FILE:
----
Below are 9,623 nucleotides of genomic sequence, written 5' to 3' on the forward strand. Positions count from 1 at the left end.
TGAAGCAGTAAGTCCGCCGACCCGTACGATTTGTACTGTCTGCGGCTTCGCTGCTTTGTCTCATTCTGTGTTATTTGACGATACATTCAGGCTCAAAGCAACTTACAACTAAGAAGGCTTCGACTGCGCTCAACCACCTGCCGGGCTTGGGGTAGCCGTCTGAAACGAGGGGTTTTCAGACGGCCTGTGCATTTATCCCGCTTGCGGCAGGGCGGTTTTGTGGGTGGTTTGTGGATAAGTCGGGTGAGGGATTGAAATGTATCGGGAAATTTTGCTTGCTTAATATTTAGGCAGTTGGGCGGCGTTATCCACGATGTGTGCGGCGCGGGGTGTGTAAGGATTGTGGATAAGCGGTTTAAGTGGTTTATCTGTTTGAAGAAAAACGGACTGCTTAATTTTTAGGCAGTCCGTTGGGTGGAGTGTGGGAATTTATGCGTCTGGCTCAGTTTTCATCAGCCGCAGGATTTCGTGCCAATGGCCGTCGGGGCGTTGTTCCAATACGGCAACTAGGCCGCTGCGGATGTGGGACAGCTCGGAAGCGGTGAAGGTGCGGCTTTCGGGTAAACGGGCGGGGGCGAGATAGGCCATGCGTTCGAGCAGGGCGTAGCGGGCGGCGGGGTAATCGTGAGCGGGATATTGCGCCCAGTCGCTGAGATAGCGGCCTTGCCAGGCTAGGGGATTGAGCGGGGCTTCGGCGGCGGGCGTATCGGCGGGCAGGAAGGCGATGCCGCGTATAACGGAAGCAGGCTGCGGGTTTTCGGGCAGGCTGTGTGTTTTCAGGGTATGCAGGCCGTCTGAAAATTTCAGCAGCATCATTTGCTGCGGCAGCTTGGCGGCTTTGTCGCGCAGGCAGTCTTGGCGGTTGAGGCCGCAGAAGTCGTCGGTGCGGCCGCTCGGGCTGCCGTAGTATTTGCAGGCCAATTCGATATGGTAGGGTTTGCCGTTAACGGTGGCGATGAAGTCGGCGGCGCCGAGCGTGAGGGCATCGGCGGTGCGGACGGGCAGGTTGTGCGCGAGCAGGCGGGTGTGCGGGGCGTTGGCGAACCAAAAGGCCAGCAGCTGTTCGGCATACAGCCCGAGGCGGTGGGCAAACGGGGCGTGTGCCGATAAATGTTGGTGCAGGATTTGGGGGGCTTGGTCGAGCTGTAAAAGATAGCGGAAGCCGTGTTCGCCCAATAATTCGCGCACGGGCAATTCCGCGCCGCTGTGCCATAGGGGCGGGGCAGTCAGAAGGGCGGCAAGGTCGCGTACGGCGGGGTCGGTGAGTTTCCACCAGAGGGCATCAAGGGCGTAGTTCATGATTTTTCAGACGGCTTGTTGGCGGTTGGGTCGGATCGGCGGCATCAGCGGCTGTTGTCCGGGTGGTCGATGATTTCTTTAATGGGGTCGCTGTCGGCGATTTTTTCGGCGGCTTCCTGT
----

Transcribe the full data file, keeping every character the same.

Below are 9,623 nucleotides of genomic sequence, written 5' to 3' on the forward strand. Positions count from 1 at the left end.
TGAAGCAGTAAGTCCGCCGACCCGTACGATTTGTACTGTCTGCGGCTTCGCTGCTTTGTCTCATTCTGTGTTATTTGACGATACATTCAGGCTCAAAGCAACTTACAACTAAGAAGGCTTCGACTGCGCTCAACCACCTGCCGGGCTTGGGGTAGCCGTCTGAAACGAGGGGTTTTCAGACGGCCTGTGCATTTATCCCGCTTGCGGCAGGGCGGTTTTGTGGGTGGTTTGTGGATAAGTCGGGTGAGGGATTGAAATGTATCGGGAAATTTTGCTTGCTTAATATTTAGGCAGTTGGGCGGCGTTATCCACGATGTGTGCGGCGCGGGGTGTGTAAGGATTGTGGATAAGCGGTTTAAGTGGTTTATCTGTTTGAAGAAAAACGGACTGCTTAATTTTTAGGCAGTCCGTTGGGTGGAGTGTGGGAATTTATGCGTCTGGCTCAGTTTTCATCAGCCGCAGGATTTCGTGCCAATGGCCGTCGGGGCGTTGTTCCAATACGGCAACTAGGCCGCTGCGGATGTGGGACAGCTCGGAAGCGGTGAAGGTGCGGCTTTCGGGTAAACGGGCGGGGGCGAGATAGGCCATGCGTTCGAGCAGGGCGTAGCGGGCGGCGGGGTAATCGTGAGCGGGATATTGCGCCCAGTCGCTGAGATAGCGGCCTTGCCAGGCTAGGGGATTGAGCGGGGCTTCGGCGGCGGGCGTATCGGCGGGCAGGAAGGCGATGCCGCGTATAACGGAAGCAGGCTGCGGGTTTTCGGGCAGGCTGTGTGTTTTCAGGGTATGCAGGCCGTCTGAAAATTTCAGCAGCATCATTTGCTGCGGCAGCTTGGCGGCTTTGTCGCGCAGGCAGTCTTGGCGGTTGAGGCCGCAGAAGTCGTCGGTGCGGCCGCTCGGGCTGCCGTAGTATTTGCAGGCCAATTCGATATGGTAGGGTTTGCCGTTAACGGTGGCGATGAAGTCGGCGGCGCCGAGCGTGAGGGCATCGGCGGTGCGGACGGGCAGGTTGTGCGCGAGCAGGCGGGTGTGCGGGGCGTTGGCGAACCAAAAGGCCAGCAGCTGTTCGGCATACAGCCCGAGGCGGTGGGCAAACGGGGCGTGTGCCGATAAATGTTGGTGCAGGATTTGGGGGGCTTGGTCGAGCTGTAAAAGATAGCGGAAGCCGTGTTCGCCCAATAATTCGCGCACGGGCAATTCCGCGCCGCTGTGCCATAGGGGCGGGGCAGTCAGAAGGGCGGCAAGGTCGCGTACGGCGGGGTCGGTGAGTTTCCACCAGAGGGCATCAAGGGCGTAGTTCATGATTTTTCAGACGGCTTGTTGGCGGTTGGGTCGGATCGGCGGCATCAGCGGCTGTTGTCCGGGTGGTCGATGATTTCTTTAATGGGGTCGCTGTCGGCGATTTTTTCGGCGGCTTCCTGT